The days of kitchens being utilitarian spaces isolated from living spaces have gone. More and…
Why do we love peeking into the homes of architects and interior designers so much? Because it’s a perfect blend of professionalism and passion, says Ashley Feraude.
It’s so much fun visiting the homes of architects and interior designers. Not only are they keen to entertain any and every question you may have about their house, but they also speak in a perfect mix of professionalism and passion.
Most importantly though, I’ve never met an architect or an interior designer who, despite their elevated knowledge on design, isn’t down to earth. It always makes for such enjoyable encounters and Deb Cook and Tony Trobe were no exception.
Deb was a nurse before moving into the world of interior design and has owned her small ex-Govie in Hughes for a long time. Originally this red brick standard-issue Canberra design had three small bedrooms, a tiny kitchen, one bathroom and a squeezy backyard with a garage as its main feature—though that was all that Deb needed to raise a family in the city she loves.
Tony, on the other hand, spent the first part of his life as an architect in the UK, and it wasn’t until an around the world trip ended in Australia that the pair met. The Canberra connection was rather accidental.
Tony played squash with an Australian back in the UK who said ‘Hey if you’re ever in Australia, come and visit me in the capital…and by that I don’t mean Sydney’. Tony clearly took up the offer when he ran out of coin during his travels and that occurrence led him to the opportunity of working on the build of new Parliament House.
From there, Tony set up his architecture firm and Deb joined in an administrative role. I’m sure you can calculate from the Parliament House timing clue that all of this was 30 years ago.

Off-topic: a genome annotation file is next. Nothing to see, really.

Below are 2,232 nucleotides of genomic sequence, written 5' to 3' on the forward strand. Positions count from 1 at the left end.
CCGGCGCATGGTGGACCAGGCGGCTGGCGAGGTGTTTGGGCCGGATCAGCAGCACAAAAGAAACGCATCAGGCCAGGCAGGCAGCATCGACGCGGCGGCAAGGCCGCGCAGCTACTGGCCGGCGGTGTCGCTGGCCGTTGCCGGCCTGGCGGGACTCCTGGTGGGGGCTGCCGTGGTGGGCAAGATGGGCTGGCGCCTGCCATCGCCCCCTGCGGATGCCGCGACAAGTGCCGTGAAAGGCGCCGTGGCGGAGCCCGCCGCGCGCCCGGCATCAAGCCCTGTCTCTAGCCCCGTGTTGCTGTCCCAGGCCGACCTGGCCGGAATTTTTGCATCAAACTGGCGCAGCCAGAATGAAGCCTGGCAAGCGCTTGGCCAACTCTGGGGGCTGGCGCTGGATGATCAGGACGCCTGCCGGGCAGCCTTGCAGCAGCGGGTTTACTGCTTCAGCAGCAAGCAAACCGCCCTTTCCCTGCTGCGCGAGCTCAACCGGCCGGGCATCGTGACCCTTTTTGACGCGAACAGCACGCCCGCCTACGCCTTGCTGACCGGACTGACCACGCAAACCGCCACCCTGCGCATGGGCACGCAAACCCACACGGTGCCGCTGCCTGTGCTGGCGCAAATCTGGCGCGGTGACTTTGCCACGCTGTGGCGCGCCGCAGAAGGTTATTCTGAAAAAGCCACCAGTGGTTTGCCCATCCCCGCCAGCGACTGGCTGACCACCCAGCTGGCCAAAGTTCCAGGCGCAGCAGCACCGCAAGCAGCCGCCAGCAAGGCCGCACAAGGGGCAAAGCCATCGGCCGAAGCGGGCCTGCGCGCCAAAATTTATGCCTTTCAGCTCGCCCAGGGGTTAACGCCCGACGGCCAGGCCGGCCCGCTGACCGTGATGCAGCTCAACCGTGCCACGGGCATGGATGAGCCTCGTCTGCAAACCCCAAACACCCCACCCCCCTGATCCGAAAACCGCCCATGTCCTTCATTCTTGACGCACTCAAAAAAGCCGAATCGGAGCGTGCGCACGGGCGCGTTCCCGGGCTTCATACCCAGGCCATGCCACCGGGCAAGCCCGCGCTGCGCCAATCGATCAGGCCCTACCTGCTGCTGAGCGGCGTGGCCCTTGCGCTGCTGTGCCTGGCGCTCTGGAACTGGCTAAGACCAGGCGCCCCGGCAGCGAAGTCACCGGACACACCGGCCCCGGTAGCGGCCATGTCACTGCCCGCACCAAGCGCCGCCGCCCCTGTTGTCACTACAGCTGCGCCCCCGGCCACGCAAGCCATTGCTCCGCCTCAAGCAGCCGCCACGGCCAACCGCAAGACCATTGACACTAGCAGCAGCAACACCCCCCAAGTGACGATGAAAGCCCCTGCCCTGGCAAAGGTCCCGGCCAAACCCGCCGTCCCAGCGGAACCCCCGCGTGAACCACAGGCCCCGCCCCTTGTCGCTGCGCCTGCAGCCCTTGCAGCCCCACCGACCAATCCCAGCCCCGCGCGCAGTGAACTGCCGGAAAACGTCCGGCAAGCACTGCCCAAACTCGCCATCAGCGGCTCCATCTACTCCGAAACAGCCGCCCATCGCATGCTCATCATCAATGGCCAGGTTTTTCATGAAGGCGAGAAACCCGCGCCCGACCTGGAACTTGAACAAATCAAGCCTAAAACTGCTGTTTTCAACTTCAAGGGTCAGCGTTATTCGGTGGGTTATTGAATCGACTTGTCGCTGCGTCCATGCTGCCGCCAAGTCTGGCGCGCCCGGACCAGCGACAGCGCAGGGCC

Since then, Tony has built a superb architectural reputation (pardon the pun), Deb has found her true calling in the firm as an interior designer and together they raised four teenagers in the small Hughes home.
Now any of you with siblings and a shared bathroom would know the potential pain of this arrangement, but Deb and Tony said the discipline actually made the family closer and more respectful of each other.
It wasn’t until more recently—and with the children now moved out—that Deb and Tony turned their attention a bit more to the home. They key was not to make it any larger or extend but to repurpose its layout to make the most of its orientation and existing spaces while maintaining its original charm.
So, out came a few internal walls, replaced with long floor-to-ceiling glass sliding doors, and the garage was demolished in favour of a front carport. All of this created space, light, warmth and a gorgeous backyard view.
Did you notice in Cass’s photos that there are no curtains? When I attested that this was a great ode to minimalism Tony did admit “Yes, actually we should get some curtains”. Well, I for one would love to be their neighbour and have a perfect view of their fun interiors every time I go and chase my dog when he steals my sock.
Speaking of fun interiors, I’m sure you noticed some great design classics in Deb and Tony’s home, from the F!NK pendant lamp and the Alessi kettle to the IKEA stools. But did you notice the Robert Foster’s long pointy prototype lamp just next to the sofa or the architecture chessboard? Or how about the custom split-circle wooden kitchen benchtop that’s built to cook and entertain at the same time and for people of different heights?
I guess you must have been impressed by the large indoor plants or that large vase live vanity in the ensuite? I was. And how about the Colourbond kitchen wall and base cabinets? That’s really something interesting.
Actually, I’m leading you on a bit—that Colourbond kitchen is an illusion and actually a laser cut wood surface that a joiner had to painstakingly paint and align to perfection. You have to agree it was worth it. That kitchen finish was the very first thing I noticed inside as it related to the use of the metal cladding outside of the house, as well as the entry stairs, the street number and even the chook art.
All of this seemed to pay respect to Australian country design and fit the home’s surrounding environment. When I asked about this, Tony and Deb explained that those materials age with time and show wear and tear, just like wood surfaces do.
“There is something really nice about letting things live and change with you and not aiming for perfection.” See what did I tell you? Relatable! Well, minus the no curtains thing.
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Editor’s note: This editorial was photographed prior to the ACT 2021 lockdown and current health directives.
Home Stories is brought to you in partnership with ActewAGL.
Read all of Ashley’s Home Stories series here.
Photography: Cass Atkinson.